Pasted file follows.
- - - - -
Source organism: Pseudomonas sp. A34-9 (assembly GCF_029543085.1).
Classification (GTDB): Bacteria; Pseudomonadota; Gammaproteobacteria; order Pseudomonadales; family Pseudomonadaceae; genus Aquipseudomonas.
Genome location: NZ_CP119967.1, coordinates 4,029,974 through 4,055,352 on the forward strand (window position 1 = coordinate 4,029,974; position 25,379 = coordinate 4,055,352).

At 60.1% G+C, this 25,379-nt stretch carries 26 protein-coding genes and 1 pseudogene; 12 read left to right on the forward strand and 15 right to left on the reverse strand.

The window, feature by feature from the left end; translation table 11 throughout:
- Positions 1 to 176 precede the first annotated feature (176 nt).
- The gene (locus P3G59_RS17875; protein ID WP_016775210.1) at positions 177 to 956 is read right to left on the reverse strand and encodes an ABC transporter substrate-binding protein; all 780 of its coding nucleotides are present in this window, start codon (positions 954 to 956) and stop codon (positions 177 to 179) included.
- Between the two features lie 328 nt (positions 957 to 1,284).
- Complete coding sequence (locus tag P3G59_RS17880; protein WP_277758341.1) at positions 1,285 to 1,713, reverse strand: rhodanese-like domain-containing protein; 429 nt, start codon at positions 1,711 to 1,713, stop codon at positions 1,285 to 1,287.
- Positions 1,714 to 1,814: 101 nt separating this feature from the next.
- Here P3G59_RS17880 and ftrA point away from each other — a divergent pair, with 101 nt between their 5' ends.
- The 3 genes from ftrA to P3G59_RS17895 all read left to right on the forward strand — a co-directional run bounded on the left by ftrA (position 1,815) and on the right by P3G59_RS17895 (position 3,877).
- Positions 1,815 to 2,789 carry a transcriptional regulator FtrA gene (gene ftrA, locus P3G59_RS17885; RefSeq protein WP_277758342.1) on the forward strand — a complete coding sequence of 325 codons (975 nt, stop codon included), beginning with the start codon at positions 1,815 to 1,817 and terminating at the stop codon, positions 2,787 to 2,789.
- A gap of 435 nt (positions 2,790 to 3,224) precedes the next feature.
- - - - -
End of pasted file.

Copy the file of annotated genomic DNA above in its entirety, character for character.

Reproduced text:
Source organism: Pseudomonas sp. A34-9 (assembly GCF_029543085.1).
Classification (GTDB): Bacteria; Pseudomonadota; Gammaproteobacteria; order Pseudomonadales; family Pseudomonadaceae; genus Aquipseudomonas.
Genome location: NZ_CP119967.1, coordinates 4,029,974 through 4,055,352 on the forward strand (window position 1 = coordinate 4,029,974; position 25,379 = coordinate 4,055,352).

At 60.1% G+C, this 25,379-nt stretch carries 26 protein-coding genes and 1 pseudogene; 12 read left to right on the forward strand and 15 right to left on the reverse strand.

The window, feature by feature from the left end; translation table 11 throughout:
- Positions 1 to 176 precede the first annotated feature (176 nt).
- The gene (locus P3G59_RS17875; protein ID WP_016775210.1) at positions 177 to 956 is read right to left on the reverse strand and encodes an ABC transporter substrate-binding protein; all 780 of its coding nucleotides are present in this window, start codon (positions 954 to 956) and stop codon (positions 177 to 179) included.
- Between the two features lie 328 nt (positions 957 to 1,284).
- Complete coding sequence (locus tag P3G59_RS17880; protein WP_277758341.1) at positions 1,285 to 1,713, reverse strand: rhodanese-like domain-containing protein; 429 nt, start codon at positions 1,711 to 1,713, stop codon at positions 1,285 to 1,287.
- Positions 1,714 to 1,814: 101 nt separating this feature from the next.
- Here P3G59_RS17880 and ftrA point away from each other — a divergent pair, with 101 nt between their 5' ends.
- The 3 genes from ftrA to P3G59_RS17895 all read left to right on the forward strand — a co-directional run bounded on the left by ftrA (position 1,815) and on the right by P3G59_RS17895 (position 3,877).
- Positions 1,815 to 2,789 carry a transcriptional regulator FtrA gene (gene ftrA, locus P3G59_RS17885; RefSeq protein WP_277758342.1) on the forward strand — a complete coding sequence of 325 codons (975 nt, stop codon included), beginning with the start codon at positions 1,815 to 1,817 and terminating at the stop codon, positions 2,787 to 2,789.
- A gap of 435 nt (positions 2,790 to 3,224) precedes the next feature.